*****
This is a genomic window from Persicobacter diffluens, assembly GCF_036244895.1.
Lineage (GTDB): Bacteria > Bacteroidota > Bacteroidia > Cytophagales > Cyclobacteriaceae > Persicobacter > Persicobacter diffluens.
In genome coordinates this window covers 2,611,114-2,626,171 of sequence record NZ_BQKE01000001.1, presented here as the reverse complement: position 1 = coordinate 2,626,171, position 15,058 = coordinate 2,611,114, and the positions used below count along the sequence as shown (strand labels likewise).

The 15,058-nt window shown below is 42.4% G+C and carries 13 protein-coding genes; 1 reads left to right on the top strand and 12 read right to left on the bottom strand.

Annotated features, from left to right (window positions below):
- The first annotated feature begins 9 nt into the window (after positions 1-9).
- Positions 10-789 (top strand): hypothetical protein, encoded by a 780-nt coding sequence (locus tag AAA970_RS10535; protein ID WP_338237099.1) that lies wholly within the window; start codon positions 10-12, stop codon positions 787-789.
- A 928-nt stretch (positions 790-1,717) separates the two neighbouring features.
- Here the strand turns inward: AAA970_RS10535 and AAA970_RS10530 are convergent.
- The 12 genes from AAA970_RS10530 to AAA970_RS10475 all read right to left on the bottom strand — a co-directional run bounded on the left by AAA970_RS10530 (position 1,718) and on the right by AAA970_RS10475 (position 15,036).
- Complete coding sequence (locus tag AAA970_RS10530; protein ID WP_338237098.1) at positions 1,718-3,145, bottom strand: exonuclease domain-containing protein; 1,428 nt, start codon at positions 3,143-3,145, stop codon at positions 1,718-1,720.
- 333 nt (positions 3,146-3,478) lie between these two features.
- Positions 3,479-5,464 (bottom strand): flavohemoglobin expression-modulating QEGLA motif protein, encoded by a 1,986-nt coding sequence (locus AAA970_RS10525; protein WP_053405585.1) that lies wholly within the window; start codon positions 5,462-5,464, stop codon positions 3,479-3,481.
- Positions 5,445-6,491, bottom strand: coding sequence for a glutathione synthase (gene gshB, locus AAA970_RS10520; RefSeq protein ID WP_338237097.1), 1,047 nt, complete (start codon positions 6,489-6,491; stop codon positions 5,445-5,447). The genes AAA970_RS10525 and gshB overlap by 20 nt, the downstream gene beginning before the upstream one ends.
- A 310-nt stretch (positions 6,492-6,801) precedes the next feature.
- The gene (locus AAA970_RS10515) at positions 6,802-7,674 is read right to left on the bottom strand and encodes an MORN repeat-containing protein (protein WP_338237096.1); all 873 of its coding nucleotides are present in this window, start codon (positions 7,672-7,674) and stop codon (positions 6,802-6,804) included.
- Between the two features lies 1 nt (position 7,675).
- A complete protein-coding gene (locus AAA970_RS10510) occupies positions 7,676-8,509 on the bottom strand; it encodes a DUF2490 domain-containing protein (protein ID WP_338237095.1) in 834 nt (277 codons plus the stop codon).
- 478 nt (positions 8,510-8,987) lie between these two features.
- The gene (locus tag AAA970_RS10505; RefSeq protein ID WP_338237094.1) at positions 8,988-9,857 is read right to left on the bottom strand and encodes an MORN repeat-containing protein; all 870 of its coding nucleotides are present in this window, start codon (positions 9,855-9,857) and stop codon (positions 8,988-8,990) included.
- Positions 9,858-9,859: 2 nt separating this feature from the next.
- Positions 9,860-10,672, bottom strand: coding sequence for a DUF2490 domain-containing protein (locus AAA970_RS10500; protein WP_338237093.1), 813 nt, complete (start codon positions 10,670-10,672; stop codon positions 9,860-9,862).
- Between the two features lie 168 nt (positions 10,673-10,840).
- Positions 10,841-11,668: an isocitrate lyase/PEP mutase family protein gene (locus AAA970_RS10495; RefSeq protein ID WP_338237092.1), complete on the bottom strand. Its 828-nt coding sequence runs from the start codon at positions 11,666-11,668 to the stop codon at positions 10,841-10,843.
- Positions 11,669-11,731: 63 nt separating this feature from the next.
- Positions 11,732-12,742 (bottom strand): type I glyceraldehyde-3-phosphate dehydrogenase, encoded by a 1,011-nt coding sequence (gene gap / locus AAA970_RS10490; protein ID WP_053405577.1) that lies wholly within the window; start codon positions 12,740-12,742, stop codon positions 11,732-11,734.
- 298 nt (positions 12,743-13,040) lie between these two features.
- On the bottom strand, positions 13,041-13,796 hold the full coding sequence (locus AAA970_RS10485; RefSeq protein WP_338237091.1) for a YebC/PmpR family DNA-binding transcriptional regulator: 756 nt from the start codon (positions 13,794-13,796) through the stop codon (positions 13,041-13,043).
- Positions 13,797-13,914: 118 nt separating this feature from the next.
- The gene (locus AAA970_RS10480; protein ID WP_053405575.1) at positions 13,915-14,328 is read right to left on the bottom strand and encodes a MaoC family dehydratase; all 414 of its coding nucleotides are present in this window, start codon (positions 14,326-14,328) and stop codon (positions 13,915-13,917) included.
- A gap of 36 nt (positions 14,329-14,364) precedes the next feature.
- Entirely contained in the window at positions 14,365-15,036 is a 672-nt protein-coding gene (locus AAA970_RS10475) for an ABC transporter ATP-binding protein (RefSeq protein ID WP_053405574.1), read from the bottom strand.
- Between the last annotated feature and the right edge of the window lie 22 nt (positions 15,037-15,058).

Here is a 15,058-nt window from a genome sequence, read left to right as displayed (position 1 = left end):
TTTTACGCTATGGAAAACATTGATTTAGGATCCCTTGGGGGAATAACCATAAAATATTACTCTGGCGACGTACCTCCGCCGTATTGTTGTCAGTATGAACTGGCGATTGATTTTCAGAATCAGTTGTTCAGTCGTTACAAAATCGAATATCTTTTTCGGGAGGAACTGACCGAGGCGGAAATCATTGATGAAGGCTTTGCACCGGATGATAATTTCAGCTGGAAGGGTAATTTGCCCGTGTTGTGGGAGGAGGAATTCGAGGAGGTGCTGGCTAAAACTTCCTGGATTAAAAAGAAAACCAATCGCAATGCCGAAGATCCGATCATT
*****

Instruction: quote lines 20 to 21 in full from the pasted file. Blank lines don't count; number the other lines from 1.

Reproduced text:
- The gene (locus tag AAA970_RS10505; RefSeq protein ID WP_338237094.1) at positions 8,988-9,857 is read right to left on the bottom strand and encodes an MORN repeat-containing protein; all 870 of its coding nucleotides are present in this window, start codon (positions 9,855-9,857) and stop codon (positions 8,988-8,990) included.
- Positions 9,858-9,859: 2 nt separating this feature from the next.